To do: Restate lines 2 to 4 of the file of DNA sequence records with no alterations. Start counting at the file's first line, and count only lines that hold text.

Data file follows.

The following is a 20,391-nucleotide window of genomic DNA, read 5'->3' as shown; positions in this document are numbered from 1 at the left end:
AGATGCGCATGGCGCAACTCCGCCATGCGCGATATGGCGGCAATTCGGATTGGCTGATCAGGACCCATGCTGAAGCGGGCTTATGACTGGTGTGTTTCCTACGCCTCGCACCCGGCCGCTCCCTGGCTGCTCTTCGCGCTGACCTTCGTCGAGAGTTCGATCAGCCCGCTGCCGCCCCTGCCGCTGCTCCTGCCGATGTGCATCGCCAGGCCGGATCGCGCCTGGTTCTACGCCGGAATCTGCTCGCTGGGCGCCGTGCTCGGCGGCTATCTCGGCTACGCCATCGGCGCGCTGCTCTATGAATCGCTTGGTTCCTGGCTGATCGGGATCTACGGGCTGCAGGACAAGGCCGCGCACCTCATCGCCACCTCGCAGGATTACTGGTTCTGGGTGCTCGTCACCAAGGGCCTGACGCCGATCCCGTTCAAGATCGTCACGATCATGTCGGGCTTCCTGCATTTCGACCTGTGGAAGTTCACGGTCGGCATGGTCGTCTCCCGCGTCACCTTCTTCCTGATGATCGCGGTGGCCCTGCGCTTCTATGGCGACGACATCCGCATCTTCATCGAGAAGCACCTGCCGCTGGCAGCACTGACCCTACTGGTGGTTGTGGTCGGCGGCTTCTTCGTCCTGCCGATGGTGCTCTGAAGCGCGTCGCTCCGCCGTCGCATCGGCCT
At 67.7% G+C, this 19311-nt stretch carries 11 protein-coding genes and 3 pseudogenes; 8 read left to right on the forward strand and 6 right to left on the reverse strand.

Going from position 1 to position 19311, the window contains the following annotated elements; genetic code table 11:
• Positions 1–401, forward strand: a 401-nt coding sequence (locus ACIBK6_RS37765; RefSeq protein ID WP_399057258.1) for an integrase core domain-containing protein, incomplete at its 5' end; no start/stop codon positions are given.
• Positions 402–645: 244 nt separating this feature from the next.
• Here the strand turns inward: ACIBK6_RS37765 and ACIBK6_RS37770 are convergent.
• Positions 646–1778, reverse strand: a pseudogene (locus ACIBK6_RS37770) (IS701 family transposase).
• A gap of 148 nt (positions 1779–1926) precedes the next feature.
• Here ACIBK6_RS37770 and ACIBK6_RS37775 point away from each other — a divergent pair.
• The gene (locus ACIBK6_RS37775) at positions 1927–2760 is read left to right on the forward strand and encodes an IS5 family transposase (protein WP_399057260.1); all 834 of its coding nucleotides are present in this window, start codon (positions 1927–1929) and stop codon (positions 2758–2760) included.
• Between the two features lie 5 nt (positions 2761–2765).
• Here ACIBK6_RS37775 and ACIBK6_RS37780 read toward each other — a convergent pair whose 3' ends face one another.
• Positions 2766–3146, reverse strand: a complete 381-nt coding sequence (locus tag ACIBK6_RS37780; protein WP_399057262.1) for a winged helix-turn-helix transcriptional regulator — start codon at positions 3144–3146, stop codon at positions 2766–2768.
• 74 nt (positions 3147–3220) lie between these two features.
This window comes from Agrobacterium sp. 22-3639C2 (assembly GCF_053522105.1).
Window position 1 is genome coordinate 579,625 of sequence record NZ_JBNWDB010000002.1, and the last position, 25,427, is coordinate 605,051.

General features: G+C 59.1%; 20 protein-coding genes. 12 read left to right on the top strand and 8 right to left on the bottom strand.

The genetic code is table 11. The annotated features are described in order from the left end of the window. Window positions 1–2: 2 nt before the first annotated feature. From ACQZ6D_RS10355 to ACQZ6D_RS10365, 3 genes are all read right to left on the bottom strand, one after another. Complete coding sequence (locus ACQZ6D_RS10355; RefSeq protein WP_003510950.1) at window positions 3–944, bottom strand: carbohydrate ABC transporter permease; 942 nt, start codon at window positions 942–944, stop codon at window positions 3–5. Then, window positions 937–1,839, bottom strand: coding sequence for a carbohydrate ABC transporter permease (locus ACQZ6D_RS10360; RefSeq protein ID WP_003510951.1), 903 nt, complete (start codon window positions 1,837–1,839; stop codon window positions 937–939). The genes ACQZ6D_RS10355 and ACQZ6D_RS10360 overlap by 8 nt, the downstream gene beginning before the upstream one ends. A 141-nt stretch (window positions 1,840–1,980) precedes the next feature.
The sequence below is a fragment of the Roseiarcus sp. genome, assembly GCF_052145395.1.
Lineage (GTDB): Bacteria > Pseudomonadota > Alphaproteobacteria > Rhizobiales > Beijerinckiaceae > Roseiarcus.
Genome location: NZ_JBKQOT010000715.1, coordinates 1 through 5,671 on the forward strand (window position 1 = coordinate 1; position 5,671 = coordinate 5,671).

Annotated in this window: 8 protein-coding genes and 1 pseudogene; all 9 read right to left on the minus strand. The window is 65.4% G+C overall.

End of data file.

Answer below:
AGATGCGCATGGCGCAACTCCGCCATGCGCGATATGGCGGCAATTCGGATTGGCTGATCAGGACCCATGCTGAAGCGGGCTTATGACTGGTGTGTTTCCTACGCCTCGCACCCGGCCGCTCCCTGGCTGCTCTTCGCGCTGACCTTCGTCGAGAGTTCGATCAGCCCGCTGCCGCCCCTGCCGCTGCTCCTGCCGATGTGCATCGCCAGGCCGGATCGCGCCTGGTTCTACGCCGGAATCTGCTCGCTGGGCGCCGTGCTCGGCGGCTATCTCGGCTACGCCATCGGCGCGCTGCTCTATGAATCGCTTGGTTCCTGGCTGATCGGGATCTACGGGCTGCAGGACAAGGCCGCGCACCTCATCGCCACCTCGCAGGATTACTGGTTCTGGGTGCTCGTCACCAAGGGCCTGACGCCGATCCCGTTCAAGATCGTCACGATCATGTCGGGCTTCCTGCATTTCGACCTGTGGAAGTTCACGGTCGGCATGGTCGTCTCCCGCGTCACCTTCTTCCTGATGATCGCGGTGGCCCTGCGCTTCTATGGCGACGACATCCGCATCTTCATCGAGAAGCACCTGCCGCTGGCAGCACTGACCCTACTGGTGGTTGTGGTCGGCGGCTTCTTCGTCCTGCCGATGGTGCTCTGAAGCGCGTCGCTCCGCCGTCGCATCGGCCT
At 67.7% G+C, this 19311-nt stretch carries 11 protein-coding genes and 3 pseudogenes; 8 read left to right on the forward strand and 6 right to left on the reverse strand.

Going from position 1 to position 19311, the window contains the following annotated elements; genetic code table 11: